areading through what the geographer Gillian Rose has to say about landscape and gender in ‘Feminism & Gender, the Limits of Geographical Knowledge (1993). in her chapter ‘Looking at Landscape: The Uneasy Pleasures of Power‘ (p. 86 – 112) Rose discusses how the term landscape and landscape paintings are embedded with cultural values which indicate power relations of society of both class and gender.
the term landscape: Rose outlines how landscape is central to the study of geography because it unites nature and culture. landscape as part of ‘cultural geography’ indicates power relations within a culture and between society and its environment. the term ‘landscape’ implies a way of looking; a gaze on the relationship between society and land (p. 87).
landscape and gender: Rose discusses how, throughout the history of geography and the study of landscape, nature has been feminised; landscape has been discussed in terms of the beauty of nature and described like the pleasure of gazing upon the female body (p. 87). the use of language to describe landscape has also been feminised; e.g. mother-earth. landscape has also been presented as something to look upon, usually by a male gaze upon a female body and adheres to the trope where ‘women appear and men act’. the study of landscape therefore combines a geographer’s search for empirical knowledge and the search for pleasure, usually along binary divides of mind/body, body/culture.
landscape and visual representation: landscape is a representation or framing of the natural world and a structuring of its related symbols. this frame or representation draws on cultural codes of society. codes are embedded in social power structures; power, ownership, control (p. 89 – 90). visual representation of landscape indicates these relationships as seen through map making and paintings of landscape.
landscape paintings and viewpoint: viewpoint is of particular interest to my exploratory project. citing the work of Cosgrove (p.90), Rose discusses how Alberti’s use of perspective and a fixed viewpoint shows power relations; a male individual looking upon the landscape from the landowners position and controlling the spectators gaze – a way of seeing bound into class relations (p.91). gender relations are also at play in representing a landscape. in Gainsborough’s landscape painting of a landowning couple (Mr and Mrs Andrew’s, 1750) the man is standing and ready to move and the female is sitting, immobile and passive in the landscape.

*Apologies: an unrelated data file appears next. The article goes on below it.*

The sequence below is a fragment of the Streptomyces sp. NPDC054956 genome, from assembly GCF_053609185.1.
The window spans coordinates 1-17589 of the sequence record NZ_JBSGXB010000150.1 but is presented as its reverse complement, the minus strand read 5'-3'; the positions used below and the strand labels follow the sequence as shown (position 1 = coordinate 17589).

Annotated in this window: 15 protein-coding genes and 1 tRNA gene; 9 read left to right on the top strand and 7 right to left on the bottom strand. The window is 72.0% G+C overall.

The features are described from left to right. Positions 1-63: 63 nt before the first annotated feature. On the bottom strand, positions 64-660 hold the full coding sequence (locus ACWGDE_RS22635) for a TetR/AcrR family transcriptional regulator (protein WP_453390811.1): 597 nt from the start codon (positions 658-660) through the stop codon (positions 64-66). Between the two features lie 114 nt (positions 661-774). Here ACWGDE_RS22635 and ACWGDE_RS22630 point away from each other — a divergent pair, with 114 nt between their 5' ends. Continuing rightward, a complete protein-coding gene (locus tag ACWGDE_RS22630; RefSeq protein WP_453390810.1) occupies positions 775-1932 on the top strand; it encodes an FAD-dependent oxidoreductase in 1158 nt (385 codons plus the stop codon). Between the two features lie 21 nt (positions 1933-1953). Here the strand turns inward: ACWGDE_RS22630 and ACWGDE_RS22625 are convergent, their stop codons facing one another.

Mr and Mrs Andrews, 1750, Thomas Gainsborough. (https://en.wikipedia.org/wiki/Mr_and_Mrs_Andrews)
landscape paintings and women: looking at feminist interpretations of paintings of 19th century, landscapes were by an large painted for a new bourgeoise audience and reinforced their values; woman aligned to nature and woman as body as opposed to mind and culture (p. 94). women represented nature, land and landscapes and were seen as objects of desire to be explored (the era of colony and empire). female figures in the landscape were seen as pure and harmonious, an ideal as opposed to the real of urban culture (p.95). citing feminist art critic Linda Nochlin, peasant women signified nature and the cycles of fertility and maternity, as seen in Courbet’s The Grain Sifters (p. 95). Nochlin also discusses how allegorical female figures (nymphs, dryads) were presented as nudes in landscapes; wooded, natural. these nudes were accepted by Victorian sensibilities because they were allegorical figures rather than real. female nudes were also often painted asleep in the landscape, unaware of the spectators (male) gaze, vulnerable (p. 96). reinforcing their vulnerability, these females were also painted in passive poses; lying and still, their gaze not direct but allowing the spectator to gaze upon her. a sign of submission and ownership and linked to male sexual desire and pleasure (Berger in Rose, p. 97).
challenging the dominant masculine gaze of landscape: in short, Rose concludes by discussing some challenges to the dominant male gaze of the landscape, where woman/mother is not seen as an object of desire, where the gaze of artist is equal to that which it looks upon, where the grand and distanced view suggesting control and power over changes in scale and gaze’s position.
reference: Rose, G. (1993). Feminism and Geography, The Limits of Geographical Knowledge. Cambridge: Polity Press.
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